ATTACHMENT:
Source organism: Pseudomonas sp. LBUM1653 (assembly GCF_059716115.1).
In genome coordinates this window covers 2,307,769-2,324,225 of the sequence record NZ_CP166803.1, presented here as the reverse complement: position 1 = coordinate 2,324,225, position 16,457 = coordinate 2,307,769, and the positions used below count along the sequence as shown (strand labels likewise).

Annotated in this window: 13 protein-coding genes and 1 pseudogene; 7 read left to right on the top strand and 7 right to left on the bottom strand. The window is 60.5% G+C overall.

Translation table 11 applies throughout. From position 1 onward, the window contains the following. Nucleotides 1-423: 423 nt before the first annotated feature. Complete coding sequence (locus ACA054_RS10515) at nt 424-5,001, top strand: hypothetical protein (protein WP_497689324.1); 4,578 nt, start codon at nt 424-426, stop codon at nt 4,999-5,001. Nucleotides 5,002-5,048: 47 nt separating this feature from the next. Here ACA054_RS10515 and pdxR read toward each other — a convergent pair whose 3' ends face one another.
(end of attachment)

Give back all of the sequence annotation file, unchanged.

Source organism: Pseudomonas sp. LBUM1653 (assembly GCF_059716115.1).
In genome coordinates this window covers 2,307,769-2,324,225 of the sequence record NZ_CP166803.1, presented here as the reverse complement: position 1 = coordinate 2,324,225, position 16,457 = coordinate 2,307,769, and the positions used below count along the sequence as shown (strand labels likewise).

Annotated in this window: 13 protein-coding genes and 1 pseudogene; 7 read left to right on the top strand and 7 right to left on the bottom strand. The window is 60.5% G+C overall.

Translation table 11 applies throughout. From position 1 onward, the window contains the following. Nucleotides 1-423: 423 nt before the first annotated feature. Complete coding sequence (locus ACA054_RS10515) at nt 424-5,001, top strand: hypothetical protein (protein WP_497689324.1); 4,578 nt, start codon at nt 424-426, stop codon at nt 4,999-5,001. Nucleotides 5,002-5,048: 47 nt separating this feature from the next. Here ACA054_RS10515 and pdxR read toward each other — a convergent pair whose 3' ends face one another.